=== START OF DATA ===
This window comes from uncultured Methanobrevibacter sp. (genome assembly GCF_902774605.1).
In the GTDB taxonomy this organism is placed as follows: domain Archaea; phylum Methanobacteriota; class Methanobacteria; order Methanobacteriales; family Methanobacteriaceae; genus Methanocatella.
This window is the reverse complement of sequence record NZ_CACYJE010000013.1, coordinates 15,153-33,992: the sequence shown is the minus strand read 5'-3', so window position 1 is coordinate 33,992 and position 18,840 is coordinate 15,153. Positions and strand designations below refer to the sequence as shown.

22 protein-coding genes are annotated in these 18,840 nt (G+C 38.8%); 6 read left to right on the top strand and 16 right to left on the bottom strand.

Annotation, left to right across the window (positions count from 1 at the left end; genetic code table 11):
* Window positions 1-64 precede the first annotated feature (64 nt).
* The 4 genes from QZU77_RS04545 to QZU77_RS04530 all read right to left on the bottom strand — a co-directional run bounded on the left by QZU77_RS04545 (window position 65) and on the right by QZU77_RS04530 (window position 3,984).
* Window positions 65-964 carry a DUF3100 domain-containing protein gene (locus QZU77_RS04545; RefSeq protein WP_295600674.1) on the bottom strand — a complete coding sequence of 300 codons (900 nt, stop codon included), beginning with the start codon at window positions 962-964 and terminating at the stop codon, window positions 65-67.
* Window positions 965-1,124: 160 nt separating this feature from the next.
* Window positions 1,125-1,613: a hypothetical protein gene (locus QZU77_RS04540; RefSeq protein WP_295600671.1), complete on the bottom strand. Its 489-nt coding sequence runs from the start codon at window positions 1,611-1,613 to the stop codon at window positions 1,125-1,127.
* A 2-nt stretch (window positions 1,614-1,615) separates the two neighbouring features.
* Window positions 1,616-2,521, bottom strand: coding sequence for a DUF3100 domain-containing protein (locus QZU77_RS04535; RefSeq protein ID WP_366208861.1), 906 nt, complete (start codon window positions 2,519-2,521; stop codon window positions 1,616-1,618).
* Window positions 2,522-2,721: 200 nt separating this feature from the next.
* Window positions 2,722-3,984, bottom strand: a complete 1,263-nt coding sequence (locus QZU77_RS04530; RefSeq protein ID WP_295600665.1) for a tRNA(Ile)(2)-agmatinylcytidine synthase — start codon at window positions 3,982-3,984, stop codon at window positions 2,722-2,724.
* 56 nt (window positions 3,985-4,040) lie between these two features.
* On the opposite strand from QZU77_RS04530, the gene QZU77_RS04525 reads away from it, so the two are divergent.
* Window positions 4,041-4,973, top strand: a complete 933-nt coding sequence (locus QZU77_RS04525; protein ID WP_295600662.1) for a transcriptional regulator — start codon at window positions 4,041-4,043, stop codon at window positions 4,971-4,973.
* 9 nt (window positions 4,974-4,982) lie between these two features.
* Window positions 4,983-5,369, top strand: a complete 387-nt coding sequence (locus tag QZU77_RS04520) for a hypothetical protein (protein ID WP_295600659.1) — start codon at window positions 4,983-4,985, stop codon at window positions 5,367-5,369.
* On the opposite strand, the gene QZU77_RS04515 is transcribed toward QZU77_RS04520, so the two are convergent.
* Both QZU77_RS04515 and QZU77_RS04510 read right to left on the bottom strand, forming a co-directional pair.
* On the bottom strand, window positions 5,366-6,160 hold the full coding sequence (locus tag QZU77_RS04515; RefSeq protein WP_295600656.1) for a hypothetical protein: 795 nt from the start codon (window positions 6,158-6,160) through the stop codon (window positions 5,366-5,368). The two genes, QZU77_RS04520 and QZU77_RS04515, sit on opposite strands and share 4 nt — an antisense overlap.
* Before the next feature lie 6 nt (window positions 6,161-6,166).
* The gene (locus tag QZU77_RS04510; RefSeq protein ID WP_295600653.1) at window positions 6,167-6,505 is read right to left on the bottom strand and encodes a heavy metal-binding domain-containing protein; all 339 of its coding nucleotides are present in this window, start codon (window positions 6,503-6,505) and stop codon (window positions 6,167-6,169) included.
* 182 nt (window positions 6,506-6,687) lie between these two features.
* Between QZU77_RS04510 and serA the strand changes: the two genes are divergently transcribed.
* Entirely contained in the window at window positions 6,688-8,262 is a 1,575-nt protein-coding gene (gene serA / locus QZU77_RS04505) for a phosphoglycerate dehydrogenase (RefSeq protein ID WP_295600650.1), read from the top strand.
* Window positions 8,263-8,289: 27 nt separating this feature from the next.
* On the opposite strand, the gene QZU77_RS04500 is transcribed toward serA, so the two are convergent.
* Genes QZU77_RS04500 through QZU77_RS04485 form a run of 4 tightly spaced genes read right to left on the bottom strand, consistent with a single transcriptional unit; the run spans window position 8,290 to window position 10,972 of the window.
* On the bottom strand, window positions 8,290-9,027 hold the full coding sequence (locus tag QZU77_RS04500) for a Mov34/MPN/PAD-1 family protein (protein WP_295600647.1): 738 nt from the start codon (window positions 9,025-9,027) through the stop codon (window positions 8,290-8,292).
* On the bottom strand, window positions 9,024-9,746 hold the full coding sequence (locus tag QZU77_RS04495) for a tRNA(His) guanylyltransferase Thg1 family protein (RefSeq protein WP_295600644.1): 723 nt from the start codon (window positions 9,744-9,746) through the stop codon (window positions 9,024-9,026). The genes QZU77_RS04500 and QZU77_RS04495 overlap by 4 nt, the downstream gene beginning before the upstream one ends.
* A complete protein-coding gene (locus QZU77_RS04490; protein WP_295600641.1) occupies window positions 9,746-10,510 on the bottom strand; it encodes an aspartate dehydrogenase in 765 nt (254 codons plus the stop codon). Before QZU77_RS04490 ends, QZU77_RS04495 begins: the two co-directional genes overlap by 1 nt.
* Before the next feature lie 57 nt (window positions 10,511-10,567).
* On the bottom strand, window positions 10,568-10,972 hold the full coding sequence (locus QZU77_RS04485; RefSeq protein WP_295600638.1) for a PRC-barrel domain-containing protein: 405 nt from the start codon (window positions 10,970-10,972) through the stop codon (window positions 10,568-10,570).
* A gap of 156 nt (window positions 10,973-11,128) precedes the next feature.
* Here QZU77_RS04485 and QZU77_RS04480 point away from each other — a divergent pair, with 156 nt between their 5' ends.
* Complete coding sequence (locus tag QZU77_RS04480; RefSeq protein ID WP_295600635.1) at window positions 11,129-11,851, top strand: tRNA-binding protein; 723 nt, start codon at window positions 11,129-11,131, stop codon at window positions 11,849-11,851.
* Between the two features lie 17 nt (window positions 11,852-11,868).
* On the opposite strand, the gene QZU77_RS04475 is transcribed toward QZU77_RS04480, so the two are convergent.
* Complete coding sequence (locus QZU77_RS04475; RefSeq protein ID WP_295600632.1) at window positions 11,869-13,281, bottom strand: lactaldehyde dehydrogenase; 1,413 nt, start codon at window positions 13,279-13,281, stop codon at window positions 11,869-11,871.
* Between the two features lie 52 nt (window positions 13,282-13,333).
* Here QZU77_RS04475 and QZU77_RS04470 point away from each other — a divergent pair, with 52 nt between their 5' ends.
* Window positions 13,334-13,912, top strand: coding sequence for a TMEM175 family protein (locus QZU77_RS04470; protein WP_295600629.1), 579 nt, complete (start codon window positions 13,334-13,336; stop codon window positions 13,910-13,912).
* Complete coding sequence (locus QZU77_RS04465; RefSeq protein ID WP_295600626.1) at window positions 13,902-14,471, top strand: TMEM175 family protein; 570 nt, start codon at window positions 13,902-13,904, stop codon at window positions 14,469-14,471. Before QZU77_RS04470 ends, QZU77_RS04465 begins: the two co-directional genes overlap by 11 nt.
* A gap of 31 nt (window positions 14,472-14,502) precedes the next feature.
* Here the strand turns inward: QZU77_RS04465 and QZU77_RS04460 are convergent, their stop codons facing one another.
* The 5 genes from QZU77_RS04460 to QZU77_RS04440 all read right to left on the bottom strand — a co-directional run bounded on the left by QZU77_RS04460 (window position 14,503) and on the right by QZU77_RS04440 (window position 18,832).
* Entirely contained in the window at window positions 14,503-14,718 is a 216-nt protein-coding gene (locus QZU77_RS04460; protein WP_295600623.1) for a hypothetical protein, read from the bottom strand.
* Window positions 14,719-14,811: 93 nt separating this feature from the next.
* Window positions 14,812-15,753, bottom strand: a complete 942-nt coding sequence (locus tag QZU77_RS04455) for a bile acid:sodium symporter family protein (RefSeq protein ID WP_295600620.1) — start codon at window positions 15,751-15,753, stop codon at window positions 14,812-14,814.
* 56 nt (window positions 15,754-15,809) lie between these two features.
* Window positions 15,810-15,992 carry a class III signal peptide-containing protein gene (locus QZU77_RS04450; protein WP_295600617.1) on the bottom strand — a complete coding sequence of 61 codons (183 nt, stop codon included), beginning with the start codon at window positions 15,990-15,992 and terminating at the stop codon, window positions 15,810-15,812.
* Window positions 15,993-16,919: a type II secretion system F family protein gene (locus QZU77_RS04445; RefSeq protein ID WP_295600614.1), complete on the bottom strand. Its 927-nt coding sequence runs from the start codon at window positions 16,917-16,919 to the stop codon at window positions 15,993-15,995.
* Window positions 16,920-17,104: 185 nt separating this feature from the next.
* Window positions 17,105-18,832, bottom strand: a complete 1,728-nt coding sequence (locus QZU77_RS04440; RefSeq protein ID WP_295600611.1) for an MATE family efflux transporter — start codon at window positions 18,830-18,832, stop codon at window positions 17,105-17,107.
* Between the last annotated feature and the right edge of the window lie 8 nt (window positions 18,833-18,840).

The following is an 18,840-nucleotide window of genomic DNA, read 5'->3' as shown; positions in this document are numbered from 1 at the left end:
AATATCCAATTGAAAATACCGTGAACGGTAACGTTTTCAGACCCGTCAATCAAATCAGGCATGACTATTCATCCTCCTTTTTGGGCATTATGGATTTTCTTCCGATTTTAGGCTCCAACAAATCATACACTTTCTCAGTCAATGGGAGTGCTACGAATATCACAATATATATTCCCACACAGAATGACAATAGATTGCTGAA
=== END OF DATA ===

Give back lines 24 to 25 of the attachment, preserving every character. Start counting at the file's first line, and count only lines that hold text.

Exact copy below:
* The gene (locus tag QZU77_RS04510; RefSeq protein ID WP_295600653.1) at window positions 6,167-6,505 is read right to left on the bottom strand and encodes a heavy metal-binding domain-containing protein; all 339 of its coding nucleotides are present in this window, start codon (window positions 6,503-6,505) and stop codon (window positions 6,167-6,169) included.
* 182 nt (window positions 6,506-6,687) lie between these two features.